Australia paceman Mitchell Johnson (L) is elated after taking the wicket of Sulieman Benn of the West Indies on the second day of the third and final Test at the Kensington Oval in Bridgetown on Friday.Photo: AFP
Mitchell Johnson captured a Test career best four wickets for 41 runs from 11.5 overs to help Australia take a 35-run, first innings lead over West Indies in the third and final Test against West Indies on Friday.
Left-arm fast bowler Johnson bowled easily his best spell in the series to allow Australia to dismiss West Indies for 216, replying to the visitors' first innings total of 251, on the second day of the Test at Kensington Oval.
Australia's fast bowling spearhead Brett Lee gave Johnson support with three for 64 from 15 overs.
But it was Johnson that triggered a dramatic West Indies batting collapse which saw the home team lose their last six wickets for 48 runs in the space of 86 balls.
The Aussies were again denied having things all their way by left-hander Shivnarine Chanderpaul, whose unbeaten 79 in close to four hours of defiant batting was the top score for West Indies.
Like Australia the previous day, a few of the other West Indies batsmen got starts, but failed to carry on with Xavier Marshall making 39, Dwayne Bravo getting 29, and Ramnaresh Sarwan 20.
In an hour before stumps were drawn, left-handed openers Phil Jaques, who not out on 13, and Simon Katich, unbeaten on 17, carried the Australians to 35 without loss in their second innings to extend the visitors' lead to 70.
But the first hour-and-a-half after tea proved to be crucial for Australia, after West Indies reached 167 for four at the break.
Johnson had Bravo caught behind down the leg-side in the second over after the break, and this dismissal opened the flood gates for the Aussies, after the West Indies all-rounder and Chanderpaul had added 60 for the fifth wicket.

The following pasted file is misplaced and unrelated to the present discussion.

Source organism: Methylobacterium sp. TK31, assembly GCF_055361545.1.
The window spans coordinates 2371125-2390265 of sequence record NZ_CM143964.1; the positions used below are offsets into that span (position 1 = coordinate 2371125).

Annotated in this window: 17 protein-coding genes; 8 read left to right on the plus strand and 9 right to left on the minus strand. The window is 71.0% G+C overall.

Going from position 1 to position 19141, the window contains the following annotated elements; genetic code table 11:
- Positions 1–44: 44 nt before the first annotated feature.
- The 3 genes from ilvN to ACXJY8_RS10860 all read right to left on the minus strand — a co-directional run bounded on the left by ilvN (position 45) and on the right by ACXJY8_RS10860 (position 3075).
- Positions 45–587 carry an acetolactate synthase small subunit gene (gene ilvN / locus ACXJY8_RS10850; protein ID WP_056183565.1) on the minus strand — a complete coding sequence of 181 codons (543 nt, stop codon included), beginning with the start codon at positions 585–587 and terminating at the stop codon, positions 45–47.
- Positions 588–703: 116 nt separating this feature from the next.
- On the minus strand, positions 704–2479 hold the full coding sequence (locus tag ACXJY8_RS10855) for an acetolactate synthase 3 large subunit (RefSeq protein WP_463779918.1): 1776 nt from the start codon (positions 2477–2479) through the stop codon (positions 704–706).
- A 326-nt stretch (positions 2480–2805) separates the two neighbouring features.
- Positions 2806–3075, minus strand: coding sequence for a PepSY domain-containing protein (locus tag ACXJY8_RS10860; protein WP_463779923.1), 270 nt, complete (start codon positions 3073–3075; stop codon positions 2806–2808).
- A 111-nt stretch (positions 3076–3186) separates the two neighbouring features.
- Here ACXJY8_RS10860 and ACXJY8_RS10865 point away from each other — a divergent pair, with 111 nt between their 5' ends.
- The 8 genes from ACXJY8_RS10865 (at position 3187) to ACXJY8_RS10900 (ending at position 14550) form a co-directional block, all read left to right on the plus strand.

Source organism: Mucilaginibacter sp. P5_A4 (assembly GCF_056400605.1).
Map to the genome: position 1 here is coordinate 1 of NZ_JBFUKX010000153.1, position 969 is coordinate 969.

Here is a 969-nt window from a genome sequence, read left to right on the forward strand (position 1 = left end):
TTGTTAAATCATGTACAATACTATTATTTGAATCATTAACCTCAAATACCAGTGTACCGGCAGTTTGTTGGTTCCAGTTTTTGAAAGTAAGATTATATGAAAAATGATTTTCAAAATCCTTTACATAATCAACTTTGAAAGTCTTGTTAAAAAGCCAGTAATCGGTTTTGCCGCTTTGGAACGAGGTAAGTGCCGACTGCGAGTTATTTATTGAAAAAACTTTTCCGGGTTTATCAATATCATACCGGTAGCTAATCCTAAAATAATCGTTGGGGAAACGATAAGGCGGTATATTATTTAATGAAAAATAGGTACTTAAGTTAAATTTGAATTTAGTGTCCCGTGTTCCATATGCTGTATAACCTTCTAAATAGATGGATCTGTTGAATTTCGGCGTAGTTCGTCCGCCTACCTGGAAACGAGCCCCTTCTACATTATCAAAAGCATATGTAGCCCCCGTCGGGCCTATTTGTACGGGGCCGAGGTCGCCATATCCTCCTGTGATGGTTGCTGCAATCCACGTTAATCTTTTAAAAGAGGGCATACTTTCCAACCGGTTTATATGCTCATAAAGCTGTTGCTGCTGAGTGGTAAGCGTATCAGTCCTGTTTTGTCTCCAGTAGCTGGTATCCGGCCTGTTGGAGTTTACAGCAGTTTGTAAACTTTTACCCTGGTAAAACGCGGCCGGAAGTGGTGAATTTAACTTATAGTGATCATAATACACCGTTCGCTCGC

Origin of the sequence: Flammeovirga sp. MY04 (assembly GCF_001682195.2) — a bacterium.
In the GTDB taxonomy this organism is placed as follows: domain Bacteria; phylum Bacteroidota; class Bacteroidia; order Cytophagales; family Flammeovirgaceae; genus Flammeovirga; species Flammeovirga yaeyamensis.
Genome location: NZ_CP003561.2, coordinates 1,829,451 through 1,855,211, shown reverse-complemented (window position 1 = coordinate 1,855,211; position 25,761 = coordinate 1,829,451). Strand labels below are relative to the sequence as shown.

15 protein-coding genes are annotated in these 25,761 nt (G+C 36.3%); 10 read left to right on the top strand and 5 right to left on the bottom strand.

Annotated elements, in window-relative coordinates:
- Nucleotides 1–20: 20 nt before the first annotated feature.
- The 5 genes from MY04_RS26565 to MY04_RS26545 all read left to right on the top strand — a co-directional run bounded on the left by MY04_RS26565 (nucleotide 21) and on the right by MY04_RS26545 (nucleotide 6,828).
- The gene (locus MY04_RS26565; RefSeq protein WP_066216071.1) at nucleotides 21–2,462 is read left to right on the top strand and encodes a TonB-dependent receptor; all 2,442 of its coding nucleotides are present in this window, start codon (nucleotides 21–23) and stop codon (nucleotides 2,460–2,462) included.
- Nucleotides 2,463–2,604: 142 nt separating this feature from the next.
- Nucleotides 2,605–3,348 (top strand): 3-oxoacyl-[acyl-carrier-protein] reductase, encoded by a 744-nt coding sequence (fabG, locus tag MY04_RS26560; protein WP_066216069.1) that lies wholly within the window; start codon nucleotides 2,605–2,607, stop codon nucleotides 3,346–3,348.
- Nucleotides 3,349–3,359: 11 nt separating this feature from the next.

Johnson had further success and prolonged Denesh Ramdin's dry spell with the bat, when he had the West Indies wicketkeeper caught at second slip for one.
Australia made sure there was no come back from the rest of the West Indies' batting -- Jerome Taylor, Sulieman Benn, Daren Powell, and Fidel Edwards -- despite a couple of dropped catches by Katich at first slip off Johnson.
Australia had earlier been dismissed about an hour and 40 minutes before lunch, after they continued from their overnight total of 226 for seven in their first innings.
Edwards made the breakthrough, having Test newcomer Beau Casson lbw for 10.
Johnson was caught at gully for a duck fending away a lifting delivery from Taylor, who was the pick of the West Indies bowlers with three for 46 from 12 overs.
The Aussie innings came to a close when Edwards bowled Stuart Clark for one to end with three for 55 from 17 overs.
Australia then captured three wickets before lunch to put their noses in front and leave West Indies on 89 for three at the interval.
Lee removed West Indies captain Chris Gayle and fellow left-handed opener Sewnarine Chattergoon in an energetic opening spell, and Clark added another key scalp of West Indies vice captain Ramnaresh Sarwan.
Lee struck an early blow, when he had Chattergoon caught behind for six nibbling at a delivery that moved slightly away, and then caused West Indies further grief, when Gayle drove majestically at a loose delivery and was caught at mid-off for 14 to a spectacular diving catch from Casson.
Australia gained the edge, when Sarwan, a century-maker in the second innings of the drawn second Test in Antigua, sliced a drive and was also brilliantly caught by a flying Mike Hussey at gully for 20.
After lunch, Australia had limited success, and encountered Chanderpaul, their usual stumbling block, as West Indies tried to recover from the early damage.
Australia managed to remove Marshall before tea, after their bowlers extracted plenty bounce from the hard, true pitch, but failed to gain very little sideways movement and pace.